To develop this robust analytics capability, however, retailers first must win consumers’ trust. Cisco’s research has identified a “trust cliff” beyond which consumers are reluctant to share certain types of information. Many consumers have little or no reservation sharing “basic” information about themselves, their past purchasing behavior, or their interests and hobbies. Beneath this is the trust cliff — the areas where consumers are not convinced they can trust a brand or retailer with their information. This includes factors such as the consumer’s location, purchases from other retailers, and so forth. According to our survey, however, a quarter of consumers are open to sharing this information. The question is how to convince the remaining majority of consumers to do the same. This is the battle for the middle of the trust cliff. One way to earn consumers’ trust is to be completely transparent about which information is being collected, how it is being used, and what the consumer benefit is. Seventy-four percent of survey respondents said they would be somewhat or much more accepting of retailers tracking in-store behavior if it were “anonymized” so it could not be linked directly to them.
Question: In order to get a more personalized shopping experience, which personal information would you be willing to share with retailers? TOTAL U.S., U.K. Basic information about me (e.g., name, age) 51% 53% 49% Past purchasing history or loyalty program information 49% 49% 49% Likes and dislikes, my interests and hobbies 41% 40% 42% Information from products I am using 28% 26% 30% Past purchasing history from other stores, as recorded in credit card or other loyalty cards 25% 23% 27% My location – information sent automatically from places I have been 23% 24% 22% Web activity including web browsing history, likes and preferences from social media sites 12% 10% 13% My reviews on social media such as Yelp! 11% 11% 11% Information about my family 9% 8% 10% Personal financial information – how much I earn or spend annually 8% 7% 9% None of the above 16% 16% 16%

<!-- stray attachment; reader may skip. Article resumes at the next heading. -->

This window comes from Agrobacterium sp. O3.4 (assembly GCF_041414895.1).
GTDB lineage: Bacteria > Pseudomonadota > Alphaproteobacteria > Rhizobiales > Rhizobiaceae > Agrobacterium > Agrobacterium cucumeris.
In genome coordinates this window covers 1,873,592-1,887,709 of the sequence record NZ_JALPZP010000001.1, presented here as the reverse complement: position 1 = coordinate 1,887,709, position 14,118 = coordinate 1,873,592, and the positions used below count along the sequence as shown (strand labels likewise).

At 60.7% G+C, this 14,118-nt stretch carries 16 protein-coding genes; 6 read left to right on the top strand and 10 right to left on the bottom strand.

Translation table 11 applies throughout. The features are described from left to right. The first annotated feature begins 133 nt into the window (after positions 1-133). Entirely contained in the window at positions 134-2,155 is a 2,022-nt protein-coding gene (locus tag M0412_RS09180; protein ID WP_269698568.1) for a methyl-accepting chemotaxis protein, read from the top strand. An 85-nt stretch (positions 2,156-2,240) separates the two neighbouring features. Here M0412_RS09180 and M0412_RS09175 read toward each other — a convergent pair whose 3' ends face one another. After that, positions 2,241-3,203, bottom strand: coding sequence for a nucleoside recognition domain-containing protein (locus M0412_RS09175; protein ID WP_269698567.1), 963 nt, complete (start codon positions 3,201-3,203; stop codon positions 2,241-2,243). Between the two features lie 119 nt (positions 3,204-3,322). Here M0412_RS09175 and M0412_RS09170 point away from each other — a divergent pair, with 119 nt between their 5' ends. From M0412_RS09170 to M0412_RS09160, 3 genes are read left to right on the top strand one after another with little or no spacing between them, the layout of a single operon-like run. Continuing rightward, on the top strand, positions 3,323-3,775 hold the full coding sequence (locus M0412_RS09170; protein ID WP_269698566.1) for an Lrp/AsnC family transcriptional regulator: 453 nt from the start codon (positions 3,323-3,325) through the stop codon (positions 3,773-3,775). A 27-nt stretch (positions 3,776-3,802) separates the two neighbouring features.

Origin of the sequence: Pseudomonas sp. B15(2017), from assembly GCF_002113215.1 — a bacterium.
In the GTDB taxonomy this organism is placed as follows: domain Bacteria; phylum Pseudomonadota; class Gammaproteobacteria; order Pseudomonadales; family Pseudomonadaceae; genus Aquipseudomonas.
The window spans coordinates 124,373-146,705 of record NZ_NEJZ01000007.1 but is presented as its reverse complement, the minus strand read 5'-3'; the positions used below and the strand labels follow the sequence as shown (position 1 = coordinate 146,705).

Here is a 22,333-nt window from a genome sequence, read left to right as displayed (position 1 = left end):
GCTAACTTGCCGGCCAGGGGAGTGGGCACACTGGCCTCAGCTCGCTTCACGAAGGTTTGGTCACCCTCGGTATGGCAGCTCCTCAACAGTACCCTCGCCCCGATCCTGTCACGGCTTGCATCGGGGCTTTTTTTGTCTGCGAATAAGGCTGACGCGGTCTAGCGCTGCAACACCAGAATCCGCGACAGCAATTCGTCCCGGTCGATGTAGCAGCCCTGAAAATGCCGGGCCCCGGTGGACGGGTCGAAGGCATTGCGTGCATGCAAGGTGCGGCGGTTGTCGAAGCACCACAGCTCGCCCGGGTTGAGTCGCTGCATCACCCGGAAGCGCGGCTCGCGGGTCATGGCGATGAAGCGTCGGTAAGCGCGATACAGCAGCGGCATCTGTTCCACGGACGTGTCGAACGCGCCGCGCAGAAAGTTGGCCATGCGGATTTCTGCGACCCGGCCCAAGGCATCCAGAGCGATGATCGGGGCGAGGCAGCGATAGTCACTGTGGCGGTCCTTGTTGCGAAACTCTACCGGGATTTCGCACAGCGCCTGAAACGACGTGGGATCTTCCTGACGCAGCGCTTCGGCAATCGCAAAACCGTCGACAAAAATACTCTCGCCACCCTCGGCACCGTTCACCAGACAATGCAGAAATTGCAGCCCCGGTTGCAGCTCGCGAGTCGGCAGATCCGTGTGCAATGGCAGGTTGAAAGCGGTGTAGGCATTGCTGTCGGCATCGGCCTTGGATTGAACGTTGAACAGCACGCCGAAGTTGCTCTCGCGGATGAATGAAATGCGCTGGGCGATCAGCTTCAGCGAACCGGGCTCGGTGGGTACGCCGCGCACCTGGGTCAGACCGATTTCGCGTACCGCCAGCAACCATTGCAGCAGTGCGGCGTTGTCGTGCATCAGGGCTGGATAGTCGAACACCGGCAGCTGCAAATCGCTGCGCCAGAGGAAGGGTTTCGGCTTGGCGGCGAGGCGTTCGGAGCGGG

Much of the IoE Value at Stake for retail will be generated by innovations that depend on real-time analysis of data that is captured at the “edge” of the business — from sensors, cart tags, IP cameras, access points, beacons, mobile devices, and even weight and motion sensors and ambient condition sensors for moisture and weather. Retailers, more than those in other industries, recognize that more and more of this data will be processed at the edge of the network, where it is captured, in order to make real-time decisions and offer relevant interactions to consumers. Economic analysis from Cisco Consulting Services shows that real-time “edge” analytics can make a significant contribution to the bottom line, both through revenue uplift and cost reduction. The right side of the slide shows the estimated EBIT profit increase as a result of various edge computing use cases. Based on an illustrative $20 billion retailer with a 7% EBIT margin: Smart store operational analytics $132 million (9.4% EBIT increase) Targeted offers $357 million revenue uplift driving $25 million in margin contribution (1.8% EBIT increase) Checkout optimization $38 million in revenue uplift (0.2% EBIT increase) $8 million reduction in OpEx (0.6% EBIT increase)
Given the complexity they confront, retailers now need to respond dynamically. Manual processes will not be able to keep up with complexity and change. Retailers will need new strategies to meet the rising customer demand for IoE-enabled solutions that this study has illuminated. We have identified three key IoE attributes that retailers must possess to deliver hyper-relevance and build a dynamic infrastructure and processes: Hyper-aware: By implementing and automating IoT technologies such as sensors, beacons, and RFID tags, retailers can capture value from the intelligence and automation that is now available to them. This is the way to gain true visibility into what the customer is experiencing in the store. Predictive: By overlaying intelligence and analytics on top of these technologies, retailers can gain real-time anticipatory insight into what is happening, and what to expect. If the parking lot is filling up but the store is nearly empty, staff can be redeployed before a bottleneck occurs. Agile: Agile infrastructures and organizational models are critical to the kinds of dynamic experiences that we discussed. When business processes can change dynamically, human, technology, and product resources can be managed in real time with tremendous efficiency. These capabilities will go a long way toward answering a critical question: How does the customer experience your store? When retailers implement real-time analytics and dynamic processes, they can offer the kinds of hyper-relevant experiences consumers now demand.